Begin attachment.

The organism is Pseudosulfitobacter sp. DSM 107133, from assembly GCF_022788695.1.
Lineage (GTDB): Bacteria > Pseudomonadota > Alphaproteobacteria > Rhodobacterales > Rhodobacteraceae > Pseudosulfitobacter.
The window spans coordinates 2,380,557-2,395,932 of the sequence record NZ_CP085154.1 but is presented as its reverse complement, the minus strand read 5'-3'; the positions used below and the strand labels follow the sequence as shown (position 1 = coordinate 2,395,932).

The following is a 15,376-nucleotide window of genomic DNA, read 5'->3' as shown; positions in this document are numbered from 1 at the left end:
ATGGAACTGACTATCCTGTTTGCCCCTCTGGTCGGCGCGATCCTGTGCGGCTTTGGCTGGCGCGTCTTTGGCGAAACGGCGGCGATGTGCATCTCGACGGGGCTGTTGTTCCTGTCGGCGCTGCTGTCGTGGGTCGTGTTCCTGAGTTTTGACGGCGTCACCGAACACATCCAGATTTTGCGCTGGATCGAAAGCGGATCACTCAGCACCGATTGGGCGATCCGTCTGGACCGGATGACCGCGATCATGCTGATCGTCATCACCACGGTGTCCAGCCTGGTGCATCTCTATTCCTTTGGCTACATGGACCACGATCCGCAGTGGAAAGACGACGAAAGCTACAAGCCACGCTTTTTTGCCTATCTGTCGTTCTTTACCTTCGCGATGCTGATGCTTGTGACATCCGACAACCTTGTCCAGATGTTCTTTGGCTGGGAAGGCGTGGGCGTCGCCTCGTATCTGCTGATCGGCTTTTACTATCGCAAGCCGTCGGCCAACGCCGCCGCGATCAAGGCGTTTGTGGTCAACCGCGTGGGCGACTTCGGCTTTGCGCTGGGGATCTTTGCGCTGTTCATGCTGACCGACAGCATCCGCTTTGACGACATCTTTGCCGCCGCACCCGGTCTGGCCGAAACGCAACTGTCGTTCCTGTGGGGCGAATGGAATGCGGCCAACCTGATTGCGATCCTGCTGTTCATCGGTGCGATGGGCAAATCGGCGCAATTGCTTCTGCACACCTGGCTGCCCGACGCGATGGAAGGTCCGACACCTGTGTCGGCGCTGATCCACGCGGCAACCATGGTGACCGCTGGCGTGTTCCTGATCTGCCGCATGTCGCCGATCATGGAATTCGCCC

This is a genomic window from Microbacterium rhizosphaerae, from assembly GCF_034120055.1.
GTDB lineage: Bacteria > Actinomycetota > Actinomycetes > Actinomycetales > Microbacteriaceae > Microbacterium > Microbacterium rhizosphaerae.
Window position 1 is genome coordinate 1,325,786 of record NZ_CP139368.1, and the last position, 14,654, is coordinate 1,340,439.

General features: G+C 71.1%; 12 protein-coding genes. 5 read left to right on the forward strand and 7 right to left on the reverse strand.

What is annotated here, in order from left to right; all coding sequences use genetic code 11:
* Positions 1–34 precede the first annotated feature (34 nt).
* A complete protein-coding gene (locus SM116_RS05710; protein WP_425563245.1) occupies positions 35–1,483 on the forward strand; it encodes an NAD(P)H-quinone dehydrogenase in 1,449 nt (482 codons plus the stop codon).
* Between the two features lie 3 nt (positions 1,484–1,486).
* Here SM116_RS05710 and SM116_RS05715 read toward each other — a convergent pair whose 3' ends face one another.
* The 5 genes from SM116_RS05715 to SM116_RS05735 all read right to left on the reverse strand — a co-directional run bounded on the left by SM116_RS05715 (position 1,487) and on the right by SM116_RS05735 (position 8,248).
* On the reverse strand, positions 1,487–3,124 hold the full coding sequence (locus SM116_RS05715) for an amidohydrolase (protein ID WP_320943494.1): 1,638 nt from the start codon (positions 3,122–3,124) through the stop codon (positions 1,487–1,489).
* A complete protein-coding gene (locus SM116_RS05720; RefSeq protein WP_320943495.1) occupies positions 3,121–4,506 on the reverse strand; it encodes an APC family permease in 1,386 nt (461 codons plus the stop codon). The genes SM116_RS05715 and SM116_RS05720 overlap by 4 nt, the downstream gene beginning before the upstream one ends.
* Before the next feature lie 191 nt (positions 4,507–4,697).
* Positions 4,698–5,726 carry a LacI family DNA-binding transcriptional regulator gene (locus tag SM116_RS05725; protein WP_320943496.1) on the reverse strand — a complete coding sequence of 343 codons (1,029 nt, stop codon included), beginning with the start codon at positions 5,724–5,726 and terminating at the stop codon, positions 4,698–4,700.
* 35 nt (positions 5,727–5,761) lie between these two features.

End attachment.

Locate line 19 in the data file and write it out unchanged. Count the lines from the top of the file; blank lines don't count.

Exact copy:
* Positions 4,698–5,726 carry a LacI family DNA-binding transcriptional regulator gene (locus tag SM116_RS05725; protein WP_320943496.1) on the reverse strand — a complete coding sequence of 343 codons (1,029 nt, stop codon included), beginning with the start codon at positions 5,724–5,726 and terminating at the stop codon, positions 4,698–4,700.